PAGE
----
Egg Tempera

Painting with tempera is very easy and very difficult at the same time. First you create an emulsion which can differ slightly according to its purpose and according to the stage the painting is at. Paint pigments will then be mixed with this emulsion, which serves as a binder.

Egg tempera is made from chicken eggs. The paint needs to be freshly prepared before each painting session as tempera paint only keeps its consistence for a short period of time.

I prefer this technique as my binder is natural and the surface of the picture will appear raw, clean and “real”.

Using tempera paints represents a “world of endless possibilities”. However, this technique has its own rules and laws: for instance, how long a layer of paint may be fresh enough due to thickness or the variety in pigments or surfaces in order to still be able to change it; or how long a layer of paint may need to dry in order to apply another layer.

Egg tempera is applied to the panel in a series of strokes and wipes. I grind pigments – either pure ones or mixtures - for each individual brushstroke. This is very time-consuming and takes a lot of effort, depending on how many different layers of paint I am working on and whether the tempera paint will also be used as a base for oil paints.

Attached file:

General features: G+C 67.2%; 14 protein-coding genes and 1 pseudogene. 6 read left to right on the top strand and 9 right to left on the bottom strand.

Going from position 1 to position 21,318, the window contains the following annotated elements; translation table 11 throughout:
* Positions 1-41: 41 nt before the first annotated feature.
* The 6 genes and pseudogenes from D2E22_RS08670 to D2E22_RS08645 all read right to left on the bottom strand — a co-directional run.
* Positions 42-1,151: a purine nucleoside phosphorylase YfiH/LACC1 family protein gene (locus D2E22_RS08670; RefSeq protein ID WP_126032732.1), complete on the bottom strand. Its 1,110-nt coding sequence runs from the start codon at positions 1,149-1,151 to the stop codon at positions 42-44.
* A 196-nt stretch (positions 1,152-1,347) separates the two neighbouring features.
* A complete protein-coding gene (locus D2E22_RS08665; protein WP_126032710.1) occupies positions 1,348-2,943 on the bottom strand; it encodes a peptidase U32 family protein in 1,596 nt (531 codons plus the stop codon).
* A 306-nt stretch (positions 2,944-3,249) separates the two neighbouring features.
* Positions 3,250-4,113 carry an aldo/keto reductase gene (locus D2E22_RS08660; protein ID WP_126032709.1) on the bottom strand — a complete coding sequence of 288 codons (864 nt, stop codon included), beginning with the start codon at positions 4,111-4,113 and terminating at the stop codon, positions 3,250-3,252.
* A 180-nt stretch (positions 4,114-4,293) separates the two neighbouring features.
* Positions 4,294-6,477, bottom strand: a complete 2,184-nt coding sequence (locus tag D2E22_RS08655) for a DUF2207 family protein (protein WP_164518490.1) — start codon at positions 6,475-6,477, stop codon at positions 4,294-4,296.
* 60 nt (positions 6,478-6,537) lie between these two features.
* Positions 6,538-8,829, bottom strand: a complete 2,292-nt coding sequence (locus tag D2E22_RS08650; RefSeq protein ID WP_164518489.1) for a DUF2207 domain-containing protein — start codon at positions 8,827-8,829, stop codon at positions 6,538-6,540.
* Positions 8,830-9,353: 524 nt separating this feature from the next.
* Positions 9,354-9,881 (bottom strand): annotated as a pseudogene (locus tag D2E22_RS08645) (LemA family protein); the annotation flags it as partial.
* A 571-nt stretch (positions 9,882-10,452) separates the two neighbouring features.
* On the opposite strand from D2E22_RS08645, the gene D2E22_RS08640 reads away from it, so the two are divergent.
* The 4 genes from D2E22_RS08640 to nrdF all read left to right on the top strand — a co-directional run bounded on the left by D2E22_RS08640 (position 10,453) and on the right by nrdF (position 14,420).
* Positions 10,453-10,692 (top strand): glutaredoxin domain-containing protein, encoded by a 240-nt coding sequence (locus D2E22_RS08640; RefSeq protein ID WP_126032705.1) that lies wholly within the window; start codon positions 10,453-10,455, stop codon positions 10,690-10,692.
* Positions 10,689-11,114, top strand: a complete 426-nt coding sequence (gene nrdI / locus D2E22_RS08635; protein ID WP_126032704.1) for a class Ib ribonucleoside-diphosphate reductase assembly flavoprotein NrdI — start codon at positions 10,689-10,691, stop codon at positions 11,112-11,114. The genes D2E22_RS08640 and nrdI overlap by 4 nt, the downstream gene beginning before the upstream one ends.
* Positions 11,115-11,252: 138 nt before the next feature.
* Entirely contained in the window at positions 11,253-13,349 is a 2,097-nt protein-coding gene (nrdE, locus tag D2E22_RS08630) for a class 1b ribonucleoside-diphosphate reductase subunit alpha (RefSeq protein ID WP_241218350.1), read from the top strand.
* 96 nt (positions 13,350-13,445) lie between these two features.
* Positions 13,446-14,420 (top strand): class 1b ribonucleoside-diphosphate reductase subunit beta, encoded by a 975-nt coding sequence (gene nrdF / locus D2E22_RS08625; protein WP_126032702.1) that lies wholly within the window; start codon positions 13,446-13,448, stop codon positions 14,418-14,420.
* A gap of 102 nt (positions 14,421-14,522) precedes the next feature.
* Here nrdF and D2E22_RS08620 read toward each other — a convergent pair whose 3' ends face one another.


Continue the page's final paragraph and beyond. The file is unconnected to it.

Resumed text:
Due to the fact that the look of the paints changes during painting and while drying it is crucial to know how the pigments behave. Equally, it is important to know if the pigments “go together” in a particular mixture. This can only really be learned through experience, and it is always exciting to try new combinations.

I am fascinated by the freedom this technique allows, particularly when I think of the enormous variety of different effects that can be achieved: from a watercolour-glaze to “clean”, powder-like, from pastel to oily-paste-like. As multi-faceted as creating the surface of a painting can be, the natural binder always keeps it somehow “genuine” and “real” for me.

Painting with Oil Paints

This equally old technique which can be used on its own or in combination with a tempera paint base presents me with all well-known advantages. I specifically love the scent of these paints.

Painting with Homemade Watercolours

I produce my own watercolours in order to have the correct shades of my favourite pigments available when painting. This also allows me to create slightly cloudier shades of paint which cannot be bought.